Wednesday, November 18, 2015

Basic Rook vs Minor Piece Endgames: Part 1

And you thought I was finished with rook endgames! Like I once said, the breadth of rook endgame positions is so vast that many of us are far from mastering them.

Since we have managed to cover most of the basics of rook-pawn endgames (see database), I shall extend the discussion to basic rook vs minor piece positions. For today, we will be looking at a pure rook vs bishop endgame.

Let the showdown begin (Image from Dreamstime)

Many players, when encountered with this endgame, simply assume it is a draw and forget about it. They are right that it is usually a draw; but when faced with strong opposition, chances are they botch the defense and end up losing the game.

There is a simple rule to this. To defend successfully, the side with the bishop must stick his king in the opposite-coloured corner of the bishop.

Sounds weird? I will save on wordy explanation by throwing in a counter-example: When the defender has his king in the corner with the same coloured square as his bishop:

Position 1: White to move and win

Here, Black's bishop is dark-squared, and his king has been chased to a dark-squared corner (similar colour to the bishop). Now White can use a checkmate threat to win the bishop:

1. Rf1

Buying time for White to bring his rook into a suitable mating position. The immediate 1. Rc4? allows Black to escape with Kf8

1... Bh2

Or 1... Bd4 2. Rd1 Bb6 3. Rb1 Bc7 4. Rc1 Bd8 5. Rc8 winning with the same concept as the main line.

2. Rf2 Bg1
3. Rg2

Now Black's bishop is no longer safe on g2 and h2.

3... Bd4
4. Rd2!

A skewer: White is eyeing the d8 square where he can deliver mate.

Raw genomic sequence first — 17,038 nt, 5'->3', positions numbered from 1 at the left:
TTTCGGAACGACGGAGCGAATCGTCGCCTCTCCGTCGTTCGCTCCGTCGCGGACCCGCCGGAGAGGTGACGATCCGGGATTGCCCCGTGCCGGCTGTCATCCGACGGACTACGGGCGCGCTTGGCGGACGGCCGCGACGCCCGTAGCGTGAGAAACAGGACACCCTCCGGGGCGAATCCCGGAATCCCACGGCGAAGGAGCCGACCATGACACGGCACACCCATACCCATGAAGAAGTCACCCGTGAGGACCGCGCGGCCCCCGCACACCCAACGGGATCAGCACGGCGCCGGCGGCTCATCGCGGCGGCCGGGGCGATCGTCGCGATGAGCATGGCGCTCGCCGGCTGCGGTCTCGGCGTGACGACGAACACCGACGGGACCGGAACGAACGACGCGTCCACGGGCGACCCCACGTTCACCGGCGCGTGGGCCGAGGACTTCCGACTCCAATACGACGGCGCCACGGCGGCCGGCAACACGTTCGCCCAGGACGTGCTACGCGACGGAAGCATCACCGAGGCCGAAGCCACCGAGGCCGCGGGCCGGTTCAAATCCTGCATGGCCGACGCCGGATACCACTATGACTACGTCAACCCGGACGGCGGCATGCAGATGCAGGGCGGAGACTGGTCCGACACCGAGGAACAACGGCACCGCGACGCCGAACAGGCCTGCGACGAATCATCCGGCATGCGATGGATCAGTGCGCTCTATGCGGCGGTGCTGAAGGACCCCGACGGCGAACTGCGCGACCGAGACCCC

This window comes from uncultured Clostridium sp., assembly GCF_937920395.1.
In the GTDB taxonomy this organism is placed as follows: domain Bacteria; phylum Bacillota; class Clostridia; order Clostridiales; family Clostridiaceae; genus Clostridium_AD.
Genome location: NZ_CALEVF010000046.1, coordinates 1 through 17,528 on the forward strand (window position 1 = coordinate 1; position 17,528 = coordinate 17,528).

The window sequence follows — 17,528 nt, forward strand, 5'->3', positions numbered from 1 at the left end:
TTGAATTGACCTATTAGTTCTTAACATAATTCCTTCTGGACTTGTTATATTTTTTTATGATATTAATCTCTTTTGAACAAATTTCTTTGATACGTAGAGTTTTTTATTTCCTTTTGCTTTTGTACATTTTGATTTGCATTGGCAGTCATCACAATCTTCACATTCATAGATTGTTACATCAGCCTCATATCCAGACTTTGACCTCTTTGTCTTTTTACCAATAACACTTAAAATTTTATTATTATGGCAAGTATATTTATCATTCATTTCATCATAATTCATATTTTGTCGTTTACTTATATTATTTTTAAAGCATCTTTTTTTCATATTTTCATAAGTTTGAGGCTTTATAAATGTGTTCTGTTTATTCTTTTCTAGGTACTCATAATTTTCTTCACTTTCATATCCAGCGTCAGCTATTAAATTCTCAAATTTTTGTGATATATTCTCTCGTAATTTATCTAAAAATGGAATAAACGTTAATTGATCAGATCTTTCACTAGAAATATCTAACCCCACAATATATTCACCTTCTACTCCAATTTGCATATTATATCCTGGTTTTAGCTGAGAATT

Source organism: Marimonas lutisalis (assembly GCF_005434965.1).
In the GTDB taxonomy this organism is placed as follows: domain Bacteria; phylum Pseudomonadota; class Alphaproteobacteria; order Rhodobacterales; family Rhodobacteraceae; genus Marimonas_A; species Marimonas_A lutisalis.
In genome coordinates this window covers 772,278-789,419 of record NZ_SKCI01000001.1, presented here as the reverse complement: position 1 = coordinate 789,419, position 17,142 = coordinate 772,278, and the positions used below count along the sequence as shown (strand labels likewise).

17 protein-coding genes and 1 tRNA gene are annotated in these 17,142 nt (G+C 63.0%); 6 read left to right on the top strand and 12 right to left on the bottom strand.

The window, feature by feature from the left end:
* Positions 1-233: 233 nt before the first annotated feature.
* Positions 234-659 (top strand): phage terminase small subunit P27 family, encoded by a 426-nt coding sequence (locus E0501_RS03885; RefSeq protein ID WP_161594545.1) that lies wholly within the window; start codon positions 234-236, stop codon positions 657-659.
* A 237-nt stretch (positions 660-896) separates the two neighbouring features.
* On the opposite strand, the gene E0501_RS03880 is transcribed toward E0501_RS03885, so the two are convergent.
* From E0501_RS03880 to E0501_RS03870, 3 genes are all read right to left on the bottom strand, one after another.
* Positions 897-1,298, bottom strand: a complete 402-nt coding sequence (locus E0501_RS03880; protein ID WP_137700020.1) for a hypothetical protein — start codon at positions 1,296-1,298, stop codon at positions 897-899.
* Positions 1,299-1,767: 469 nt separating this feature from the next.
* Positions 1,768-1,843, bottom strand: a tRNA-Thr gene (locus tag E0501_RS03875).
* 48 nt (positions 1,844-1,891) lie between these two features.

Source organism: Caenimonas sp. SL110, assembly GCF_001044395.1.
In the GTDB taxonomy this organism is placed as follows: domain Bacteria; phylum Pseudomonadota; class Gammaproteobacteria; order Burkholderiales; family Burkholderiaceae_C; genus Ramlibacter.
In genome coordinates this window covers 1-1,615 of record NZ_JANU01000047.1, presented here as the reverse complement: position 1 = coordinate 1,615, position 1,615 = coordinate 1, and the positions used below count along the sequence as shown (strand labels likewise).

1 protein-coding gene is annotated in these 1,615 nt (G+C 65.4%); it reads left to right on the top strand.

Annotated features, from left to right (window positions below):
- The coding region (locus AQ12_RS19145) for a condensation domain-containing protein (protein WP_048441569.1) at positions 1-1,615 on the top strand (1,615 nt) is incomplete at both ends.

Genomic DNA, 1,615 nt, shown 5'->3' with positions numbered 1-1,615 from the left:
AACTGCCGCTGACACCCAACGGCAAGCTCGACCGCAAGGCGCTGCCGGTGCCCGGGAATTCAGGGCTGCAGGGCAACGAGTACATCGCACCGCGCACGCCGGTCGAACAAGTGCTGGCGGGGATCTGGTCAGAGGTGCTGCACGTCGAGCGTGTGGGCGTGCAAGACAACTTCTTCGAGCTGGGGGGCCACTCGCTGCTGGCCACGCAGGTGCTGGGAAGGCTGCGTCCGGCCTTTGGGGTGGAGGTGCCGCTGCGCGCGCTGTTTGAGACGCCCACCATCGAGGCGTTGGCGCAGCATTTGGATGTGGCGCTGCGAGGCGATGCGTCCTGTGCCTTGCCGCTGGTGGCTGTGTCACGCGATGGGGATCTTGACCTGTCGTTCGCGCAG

4... Bb6

Black tries to defend.

5. Rb2 Bc7
6. Rc2

Now Black can no longer protect the light-coloured square c8.

6... Bd6

Or 6... Bd8 7. Rc8 winning.

7. Rc8+ Bf8

Blocking the check, but White simply plays a deadly waiting move:

8. Ra8!

The bishop is pinned, and Black is forced to step away.

8... Kh8
9. Rxf8#


So far so good... we know how the attacker can get a win by combining a mating threat with a pin. But that doesn't answer the question of why the defender can draw if he brings his king to the opposite-coloured corner?

What better explanation than another example:

Position 2: Either side to move draws

Now the defender has stuck his king in the right coloured corner. As usual White tries to chase out the bishop and employ his checkmate threat:

1. Rc2 Be5
2. Re2

Same old skewer, aiming for checkmate on e8.

2... Bf4!

Black keeps his bishop on the h2-b8 diagonal. You will see why.

3. Re8+

Of course 3. Re7 Bg3 4. Rf7 Be5 makes no progress.

3... Bb8
4. Kc6

The only way to continue if White wants to win.Now White cannot play the waiting move 4. Rf8?? because it'll be stalemate. Here, the Black king has no free square to go to. Take note of the difference between this and our previous example!

4... Ka7
5. Re7+ Ka8

But Black simply tucks his king back onto a8 and it's back to square one.


So here we have, a basic summary of how to play a pure rook vs bishop endgame:

  • As the defender, the safest way to draw will be to bring your king and bishop over to the corner with opposite-coloured square to the bishop. There, you can put your bishop on the correct diagonal to interpose any rook checks safely. The stalemate threat will save you.
  • As the attacker, your winning chances lie in luring the opponent's king to the same coloured corner square as the bishop, where you can use a checkmate threat to pin the bishop and win it.

In Part 2, we will move on to Rook vs Knight endgames.

"21 Days to Supercharge your Chess - Endgame Package" by Yury Markushin

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